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Wayne State University Study: Speaking the Same Language Means Better Health Care Quality

by Kathy Jones on  January 22, 2011 at 7:47 PM Research News   - G J E 4
When patients and providers speak the same language, patients report less confusion and better health care quality, Wayne State University researchers have found. The findings were based on data from the Pew Hispanic Center/Robert Wood Johnson Foundation's Latino Health Survey.
 Wayne State University Study: Speaking the Same Language Means Better Health Care Quality
Wayne State University Study: Speaking the Same Language Means Better Health Care Quality
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Understanding the relationship between language and health care quality has important public health implications for providing services in an increasingly diverse U.S. population, according to Hector M. González, Ph.D., assistant professor of family medicine and public health at WSU's Institute of Gerontology and School of Medicine. "So often we see that health care providers and researchers blame patients not fluent in English for not adhering to medical prescriptions and treatments when the problem may be that patients simply don't understand the clinician," González said. "Today, there are over 60 million Americans who speak languages other than English and that will rapidly grow in coming years. That's a big market that savvy health care providers should not ignore," he said. The study, led by González, appears in the Journal of the American Board of Family Medicine.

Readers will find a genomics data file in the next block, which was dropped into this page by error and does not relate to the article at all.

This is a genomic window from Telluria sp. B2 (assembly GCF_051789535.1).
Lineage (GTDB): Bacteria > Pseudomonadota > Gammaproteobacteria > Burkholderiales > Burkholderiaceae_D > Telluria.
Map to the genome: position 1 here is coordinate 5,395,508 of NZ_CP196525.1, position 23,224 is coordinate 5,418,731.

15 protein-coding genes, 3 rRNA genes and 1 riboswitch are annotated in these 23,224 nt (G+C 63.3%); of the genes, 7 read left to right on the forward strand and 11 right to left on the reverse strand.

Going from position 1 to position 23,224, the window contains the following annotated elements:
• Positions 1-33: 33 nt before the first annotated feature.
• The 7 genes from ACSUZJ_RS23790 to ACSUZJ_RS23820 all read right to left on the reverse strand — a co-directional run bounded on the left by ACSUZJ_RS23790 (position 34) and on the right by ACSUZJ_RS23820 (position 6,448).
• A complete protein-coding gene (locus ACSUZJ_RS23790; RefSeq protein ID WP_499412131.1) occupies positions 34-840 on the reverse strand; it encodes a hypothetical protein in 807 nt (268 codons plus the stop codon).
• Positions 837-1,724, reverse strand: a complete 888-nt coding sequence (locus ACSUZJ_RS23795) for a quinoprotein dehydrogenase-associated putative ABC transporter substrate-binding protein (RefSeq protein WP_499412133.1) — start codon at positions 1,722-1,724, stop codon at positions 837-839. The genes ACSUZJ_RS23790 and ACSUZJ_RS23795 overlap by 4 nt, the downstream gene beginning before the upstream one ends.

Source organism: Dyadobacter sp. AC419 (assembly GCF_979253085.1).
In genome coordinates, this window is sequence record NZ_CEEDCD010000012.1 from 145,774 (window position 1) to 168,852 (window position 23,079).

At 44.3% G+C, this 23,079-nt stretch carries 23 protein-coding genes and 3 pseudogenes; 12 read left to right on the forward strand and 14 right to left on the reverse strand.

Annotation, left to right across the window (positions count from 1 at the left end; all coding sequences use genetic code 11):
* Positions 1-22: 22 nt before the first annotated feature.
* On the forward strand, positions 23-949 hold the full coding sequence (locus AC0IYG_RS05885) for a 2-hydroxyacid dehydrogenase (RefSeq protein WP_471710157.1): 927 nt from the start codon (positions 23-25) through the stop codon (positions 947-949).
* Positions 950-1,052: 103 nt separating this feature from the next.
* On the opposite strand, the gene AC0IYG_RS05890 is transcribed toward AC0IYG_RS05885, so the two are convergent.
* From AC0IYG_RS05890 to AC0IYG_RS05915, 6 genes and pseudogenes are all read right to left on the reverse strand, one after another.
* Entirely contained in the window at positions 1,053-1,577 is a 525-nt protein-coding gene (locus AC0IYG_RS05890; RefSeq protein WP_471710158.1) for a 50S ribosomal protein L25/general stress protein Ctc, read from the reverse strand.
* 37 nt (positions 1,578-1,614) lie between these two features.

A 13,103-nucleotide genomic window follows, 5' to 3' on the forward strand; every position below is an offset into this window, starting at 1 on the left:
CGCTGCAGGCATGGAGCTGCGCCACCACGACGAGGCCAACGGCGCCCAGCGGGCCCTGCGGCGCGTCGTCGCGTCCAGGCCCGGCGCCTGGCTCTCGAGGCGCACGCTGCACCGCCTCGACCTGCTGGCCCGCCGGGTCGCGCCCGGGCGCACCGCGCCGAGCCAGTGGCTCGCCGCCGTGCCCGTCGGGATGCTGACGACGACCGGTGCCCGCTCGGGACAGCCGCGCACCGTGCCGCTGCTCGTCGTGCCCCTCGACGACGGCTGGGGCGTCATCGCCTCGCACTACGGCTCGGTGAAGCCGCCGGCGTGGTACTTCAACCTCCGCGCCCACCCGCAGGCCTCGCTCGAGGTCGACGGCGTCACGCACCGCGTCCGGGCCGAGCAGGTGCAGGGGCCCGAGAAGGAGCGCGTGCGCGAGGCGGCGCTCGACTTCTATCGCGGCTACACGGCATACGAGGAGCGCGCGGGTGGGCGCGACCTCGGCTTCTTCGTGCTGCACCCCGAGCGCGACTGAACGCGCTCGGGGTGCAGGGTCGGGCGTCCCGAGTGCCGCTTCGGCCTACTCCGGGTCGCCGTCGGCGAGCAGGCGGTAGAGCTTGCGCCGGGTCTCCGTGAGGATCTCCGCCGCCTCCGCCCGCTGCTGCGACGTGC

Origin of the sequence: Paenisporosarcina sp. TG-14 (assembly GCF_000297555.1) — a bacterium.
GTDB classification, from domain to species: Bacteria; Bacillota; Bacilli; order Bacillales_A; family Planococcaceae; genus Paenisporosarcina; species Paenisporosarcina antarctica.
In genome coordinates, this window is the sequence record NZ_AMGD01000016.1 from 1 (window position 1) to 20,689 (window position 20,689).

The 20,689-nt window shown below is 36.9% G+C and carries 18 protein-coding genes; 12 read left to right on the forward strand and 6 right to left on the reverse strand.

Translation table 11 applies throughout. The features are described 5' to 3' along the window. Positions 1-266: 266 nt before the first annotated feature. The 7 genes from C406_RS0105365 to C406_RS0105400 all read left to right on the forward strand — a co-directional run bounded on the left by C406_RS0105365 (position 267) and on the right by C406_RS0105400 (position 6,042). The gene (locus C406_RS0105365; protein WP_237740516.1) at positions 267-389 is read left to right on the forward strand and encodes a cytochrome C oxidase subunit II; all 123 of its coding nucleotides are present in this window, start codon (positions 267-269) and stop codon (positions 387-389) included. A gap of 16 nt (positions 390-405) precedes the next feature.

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With Latinos expected to comprise more than a third of the U.S. population in the coming decades, practitioners and medical schools need to think about how they want to best serve this changing patient population.

Eliminating disparities in health care is a major priority in the United States, and the Agency for HealthCare Research and Quality has emphasized the importance of removing language barriers to shrink such disparities. "We have the most sophisticated health care system in the world, however, it does little good if patients and providers fail to communicate," González said. "There may be low-tech, perhaps even low-cost ways to improve health care quality that should not be overlooked as health care is transformed to meet the coming health care needs of the nation."



Source: Eurekalert
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